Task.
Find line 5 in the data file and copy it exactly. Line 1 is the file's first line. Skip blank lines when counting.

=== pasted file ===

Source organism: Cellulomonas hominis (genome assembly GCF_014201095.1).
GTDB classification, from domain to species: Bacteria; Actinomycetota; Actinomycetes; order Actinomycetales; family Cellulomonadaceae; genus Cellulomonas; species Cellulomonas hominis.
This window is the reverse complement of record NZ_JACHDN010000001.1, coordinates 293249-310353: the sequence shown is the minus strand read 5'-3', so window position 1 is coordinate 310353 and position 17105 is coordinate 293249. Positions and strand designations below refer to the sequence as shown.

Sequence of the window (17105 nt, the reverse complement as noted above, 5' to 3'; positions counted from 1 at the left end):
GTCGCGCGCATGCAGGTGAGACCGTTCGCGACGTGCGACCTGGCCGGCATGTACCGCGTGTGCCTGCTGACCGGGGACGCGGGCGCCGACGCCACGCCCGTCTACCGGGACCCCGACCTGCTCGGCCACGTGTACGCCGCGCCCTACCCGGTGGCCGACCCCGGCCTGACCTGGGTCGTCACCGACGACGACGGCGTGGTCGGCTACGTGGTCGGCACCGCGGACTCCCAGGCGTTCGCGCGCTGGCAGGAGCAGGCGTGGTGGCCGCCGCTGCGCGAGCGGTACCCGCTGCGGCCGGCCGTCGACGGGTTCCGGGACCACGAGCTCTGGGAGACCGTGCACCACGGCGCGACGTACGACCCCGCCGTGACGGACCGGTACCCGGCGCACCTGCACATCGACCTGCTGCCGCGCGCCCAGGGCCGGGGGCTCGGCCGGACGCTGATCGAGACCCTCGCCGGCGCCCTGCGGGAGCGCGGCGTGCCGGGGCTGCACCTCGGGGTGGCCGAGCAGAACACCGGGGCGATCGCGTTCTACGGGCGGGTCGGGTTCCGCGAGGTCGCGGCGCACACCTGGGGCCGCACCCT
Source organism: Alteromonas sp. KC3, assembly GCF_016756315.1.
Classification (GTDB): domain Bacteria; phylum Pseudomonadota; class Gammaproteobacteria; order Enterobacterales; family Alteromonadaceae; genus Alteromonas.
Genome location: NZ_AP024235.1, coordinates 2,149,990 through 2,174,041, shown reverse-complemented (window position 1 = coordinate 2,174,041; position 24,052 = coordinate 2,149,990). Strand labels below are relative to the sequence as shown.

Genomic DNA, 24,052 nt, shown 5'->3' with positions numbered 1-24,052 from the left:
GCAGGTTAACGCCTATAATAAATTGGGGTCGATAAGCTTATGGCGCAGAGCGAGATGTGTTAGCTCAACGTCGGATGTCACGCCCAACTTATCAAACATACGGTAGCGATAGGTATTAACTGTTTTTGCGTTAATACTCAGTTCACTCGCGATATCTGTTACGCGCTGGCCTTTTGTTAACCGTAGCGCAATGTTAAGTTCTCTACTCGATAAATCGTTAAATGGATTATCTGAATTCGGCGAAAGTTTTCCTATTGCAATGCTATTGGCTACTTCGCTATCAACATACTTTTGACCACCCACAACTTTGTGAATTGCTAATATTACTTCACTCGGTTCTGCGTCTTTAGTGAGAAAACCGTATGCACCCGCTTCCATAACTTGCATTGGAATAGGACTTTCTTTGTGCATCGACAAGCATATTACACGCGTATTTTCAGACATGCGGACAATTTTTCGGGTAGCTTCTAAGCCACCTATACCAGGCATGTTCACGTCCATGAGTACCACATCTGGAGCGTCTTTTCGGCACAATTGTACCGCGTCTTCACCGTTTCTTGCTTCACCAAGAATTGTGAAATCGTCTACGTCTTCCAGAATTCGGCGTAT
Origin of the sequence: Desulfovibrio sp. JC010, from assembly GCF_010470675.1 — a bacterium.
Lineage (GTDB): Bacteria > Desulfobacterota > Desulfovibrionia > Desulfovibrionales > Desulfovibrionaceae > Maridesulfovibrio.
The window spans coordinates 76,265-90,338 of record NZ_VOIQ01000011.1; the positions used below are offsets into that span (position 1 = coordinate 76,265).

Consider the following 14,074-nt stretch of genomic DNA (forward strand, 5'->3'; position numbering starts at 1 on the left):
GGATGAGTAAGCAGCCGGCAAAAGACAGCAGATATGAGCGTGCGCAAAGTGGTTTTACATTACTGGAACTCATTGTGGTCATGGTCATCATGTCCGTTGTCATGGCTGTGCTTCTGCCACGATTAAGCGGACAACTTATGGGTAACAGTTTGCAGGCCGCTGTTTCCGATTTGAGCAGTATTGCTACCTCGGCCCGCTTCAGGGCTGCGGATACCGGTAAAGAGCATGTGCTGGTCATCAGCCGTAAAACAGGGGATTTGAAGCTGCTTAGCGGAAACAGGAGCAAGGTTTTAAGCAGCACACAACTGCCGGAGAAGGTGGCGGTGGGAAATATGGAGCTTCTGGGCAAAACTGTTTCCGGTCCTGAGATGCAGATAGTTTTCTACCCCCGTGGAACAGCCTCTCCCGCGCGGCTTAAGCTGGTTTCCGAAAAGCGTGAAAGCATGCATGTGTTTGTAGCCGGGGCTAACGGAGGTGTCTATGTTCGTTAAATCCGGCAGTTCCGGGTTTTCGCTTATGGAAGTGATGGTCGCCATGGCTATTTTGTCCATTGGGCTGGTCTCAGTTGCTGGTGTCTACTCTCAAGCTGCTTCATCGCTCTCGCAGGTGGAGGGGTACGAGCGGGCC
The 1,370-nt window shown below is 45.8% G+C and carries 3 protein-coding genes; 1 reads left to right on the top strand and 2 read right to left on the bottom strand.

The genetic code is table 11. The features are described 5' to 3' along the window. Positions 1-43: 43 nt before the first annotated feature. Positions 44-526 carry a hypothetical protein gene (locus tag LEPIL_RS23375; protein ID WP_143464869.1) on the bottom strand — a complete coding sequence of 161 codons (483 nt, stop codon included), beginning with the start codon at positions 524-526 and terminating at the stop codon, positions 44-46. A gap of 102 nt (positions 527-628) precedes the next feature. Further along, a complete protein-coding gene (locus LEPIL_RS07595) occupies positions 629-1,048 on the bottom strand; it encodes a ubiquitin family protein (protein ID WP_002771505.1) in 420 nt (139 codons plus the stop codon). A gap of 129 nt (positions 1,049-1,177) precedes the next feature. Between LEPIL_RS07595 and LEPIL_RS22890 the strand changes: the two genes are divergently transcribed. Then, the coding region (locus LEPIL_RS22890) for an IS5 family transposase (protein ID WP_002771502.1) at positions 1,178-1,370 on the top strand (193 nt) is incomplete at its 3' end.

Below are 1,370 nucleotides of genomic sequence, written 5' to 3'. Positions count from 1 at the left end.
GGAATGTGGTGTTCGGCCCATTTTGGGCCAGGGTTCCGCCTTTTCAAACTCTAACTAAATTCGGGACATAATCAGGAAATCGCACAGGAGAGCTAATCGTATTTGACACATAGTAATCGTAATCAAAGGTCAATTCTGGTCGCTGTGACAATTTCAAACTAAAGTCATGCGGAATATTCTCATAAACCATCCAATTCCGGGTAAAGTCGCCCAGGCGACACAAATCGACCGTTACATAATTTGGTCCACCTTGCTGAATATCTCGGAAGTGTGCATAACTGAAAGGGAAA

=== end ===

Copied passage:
GTCGCGCGCATGCAGGTGAGACCGTTCGCGACGTGCGACCTGGCCGGCATGTACCGCGTGTGCCTGCTGACCGGGGACGCGGGCGCCGACGCCACGCCCGTCTACCGGGACCCCGACCTGCTCGGCCACGTGTACGCCGCGCCCTACCCGGTGGCCGACCCCGGCCTGACCTGGGTCGTCACCGACGACGACGGCGTGGTCGGCTACGTGGTCGGCACCGCGGACTCCCAGGCGTTCGCGCGCTGGCAGGAGCAGGCGTGGTGGCCGCCGCTGCGCGAGCGGTACCCGCTGCGGCCGGCCGTCGACGGGTTCCGGGACCACGAGCTCTGGGAGACCGTGCACCACGGCGCGACGTACGACCCCGCCGTGACGGACCGGTACCCGGCGCACCTGCACATCGACCTGCTGCCGCGCGCCCAGGGCCGGGGGCTCGGCCGGACGCTGATCGAGACCCTCGCCGGCGCCCTGCGGGAGCGCGGCGTGCCGGGGCTGCACCTCGGGGTGGCCGAGCAGAACACCGGGGCGATCGCGTTCTACGGGCGGGTCGGGTTCCGCGAGGTCGCGGCGCACACCTGGGGCCGCACCCT